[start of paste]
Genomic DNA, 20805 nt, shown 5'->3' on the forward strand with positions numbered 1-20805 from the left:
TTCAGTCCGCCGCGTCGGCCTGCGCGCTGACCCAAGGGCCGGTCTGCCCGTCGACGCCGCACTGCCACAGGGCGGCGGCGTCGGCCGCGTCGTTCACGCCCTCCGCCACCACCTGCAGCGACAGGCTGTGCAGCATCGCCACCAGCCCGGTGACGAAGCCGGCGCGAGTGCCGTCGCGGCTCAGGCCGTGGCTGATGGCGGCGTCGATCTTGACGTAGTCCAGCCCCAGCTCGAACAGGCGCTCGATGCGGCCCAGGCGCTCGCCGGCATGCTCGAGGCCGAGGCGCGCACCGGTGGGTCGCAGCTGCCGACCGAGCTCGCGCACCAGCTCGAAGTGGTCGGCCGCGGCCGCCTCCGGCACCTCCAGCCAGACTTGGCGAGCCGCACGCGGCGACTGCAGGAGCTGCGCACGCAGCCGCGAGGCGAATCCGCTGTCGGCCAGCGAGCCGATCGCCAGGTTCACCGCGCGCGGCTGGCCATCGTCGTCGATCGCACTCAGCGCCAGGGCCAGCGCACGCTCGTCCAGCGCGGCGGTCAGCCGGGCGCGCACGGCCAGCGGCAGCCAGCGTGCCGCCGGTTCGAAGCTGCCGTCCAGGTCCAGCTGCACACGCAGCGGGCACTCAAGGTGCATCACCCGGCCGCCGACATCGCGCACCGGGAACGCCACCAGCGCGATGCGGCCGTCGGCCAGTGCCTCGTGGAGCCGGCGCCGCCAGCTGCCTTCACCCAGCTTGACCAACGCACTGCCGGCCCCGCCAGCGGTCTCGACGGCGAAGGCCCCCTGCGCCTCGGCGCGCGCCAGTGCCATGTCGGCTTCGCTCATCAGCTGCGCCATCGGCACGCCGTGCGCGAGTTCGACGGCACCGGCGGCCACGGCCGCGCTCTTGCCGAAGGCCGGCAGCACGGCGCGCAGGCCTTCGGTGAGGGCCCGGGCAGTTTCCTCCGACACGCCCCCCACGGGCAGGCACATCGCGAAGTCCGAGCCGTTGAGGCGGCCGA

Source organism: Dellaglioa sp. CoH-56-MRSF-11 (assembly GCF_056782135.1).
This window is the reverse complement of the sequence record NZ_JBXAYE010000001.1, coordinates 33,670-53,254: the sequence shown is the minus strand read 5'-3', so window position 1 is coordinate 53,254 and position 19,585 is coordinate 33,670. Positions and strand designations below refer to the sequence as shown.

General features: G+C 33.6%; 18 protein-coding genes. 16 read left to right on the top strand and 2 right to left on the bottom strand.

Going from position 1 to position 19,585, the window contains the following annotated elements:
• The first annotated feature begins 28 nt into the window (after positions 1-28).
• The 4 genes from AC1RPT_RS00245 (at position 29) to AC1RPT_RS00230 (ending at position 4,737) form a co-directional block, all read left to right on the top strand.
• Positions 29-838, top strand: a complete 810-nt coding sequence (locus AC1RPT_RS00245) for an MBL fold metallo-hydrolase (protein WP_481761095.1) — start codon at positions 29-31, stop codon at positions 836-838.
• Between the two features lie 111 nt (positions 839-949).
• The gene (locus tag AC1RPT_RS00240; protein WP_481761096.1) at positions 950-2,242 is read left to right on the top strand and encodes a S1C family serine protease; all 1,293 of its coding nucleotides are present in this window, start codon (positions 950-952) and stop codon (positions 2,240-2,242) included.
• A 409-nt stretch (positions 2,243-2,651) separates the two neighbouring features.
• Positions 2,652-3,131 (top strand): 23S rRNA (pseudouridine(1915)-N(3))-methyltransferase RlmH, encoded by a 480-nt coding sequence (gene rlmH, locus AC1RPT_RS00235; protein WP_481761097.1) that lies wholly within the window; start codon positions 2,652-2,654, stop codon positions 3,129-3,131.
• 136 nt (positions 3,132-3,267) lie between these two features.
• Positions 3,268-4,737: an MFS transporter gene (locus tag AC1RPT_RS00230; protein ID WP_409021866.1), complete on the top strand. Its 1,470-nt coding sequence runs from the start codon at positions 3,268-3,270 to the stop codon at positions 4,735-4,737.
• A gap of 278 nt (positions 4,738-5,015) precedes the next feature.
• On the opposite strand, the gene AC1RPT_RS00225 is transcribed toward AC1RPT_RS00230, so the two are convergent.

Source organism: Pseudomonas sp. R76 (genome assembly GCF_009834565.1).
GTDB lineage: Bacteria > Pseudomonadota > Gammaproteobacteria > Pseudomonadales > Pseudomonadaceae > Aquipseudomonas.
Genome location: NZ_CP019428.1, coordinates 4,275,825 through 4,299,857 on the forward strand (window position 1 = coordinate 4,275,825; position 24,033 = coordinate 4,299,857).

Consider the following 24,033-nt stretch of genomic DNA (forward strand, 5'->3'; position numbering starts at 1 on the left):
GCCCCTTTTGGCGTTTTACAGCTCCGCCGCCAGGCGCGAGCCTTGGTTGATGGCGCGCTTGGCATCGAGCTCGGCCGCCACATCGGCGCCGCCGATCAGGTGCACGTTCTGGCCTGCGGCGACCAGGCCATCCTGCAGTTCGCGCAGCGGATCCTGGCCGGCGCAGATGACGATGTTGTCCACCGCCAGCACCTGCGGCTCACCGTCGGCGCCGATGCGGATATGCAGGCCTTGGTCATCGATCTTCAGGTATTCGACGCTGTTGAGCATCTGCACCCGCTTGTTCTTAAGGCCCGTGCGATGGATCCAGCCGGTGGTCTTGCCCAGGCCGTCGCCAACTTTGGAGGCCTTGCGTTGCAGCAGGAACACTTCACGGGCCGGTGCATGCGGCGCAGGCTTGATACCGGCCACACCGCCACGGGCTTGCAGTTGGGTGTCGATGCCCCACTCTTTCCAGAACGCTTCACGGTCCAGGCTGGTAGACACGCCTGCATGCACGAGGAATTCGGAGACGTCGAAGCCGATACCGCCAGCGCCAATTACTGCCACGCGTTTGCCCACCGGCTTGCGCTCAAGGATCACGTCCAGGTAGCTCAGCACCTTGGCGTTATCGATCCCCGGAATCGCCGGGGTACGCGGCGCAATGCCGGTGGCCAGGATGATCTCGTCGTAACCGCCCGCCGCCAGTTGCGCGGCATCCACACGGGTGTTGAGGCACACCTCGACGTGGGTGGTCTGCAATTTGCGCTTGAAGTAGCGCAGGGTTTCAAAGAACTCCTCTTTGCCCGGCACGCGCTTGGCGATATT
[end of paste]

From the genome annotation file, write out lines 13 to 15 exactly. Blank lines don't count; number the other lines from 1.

• Positions 2,652-3,131 (top strand): 23S rRNA (pseudouridine(1915)-N(3))-methyltransferase RlmH, encoded by a 480-nt coding sequence (gene rlmH, locus AC1RPT_RS00235; protein WP_481761097.1) that lies wholly within the window; start codon positions 2,652-2,654, stop codon positions 3,129-3,131.
• 136 nt (positions 3,132-3,267) lie between these two features.
• Positions 3,268-4,737: an MFS transporter gene (locus tag AC1RPT_RS00230; protein ID WP_409021866.1), complete on the top strand. Its 1,470-nt coding sequence runs from the start codon at positions 3,268-3,270 to the stop codon at positions 4,735-4,737.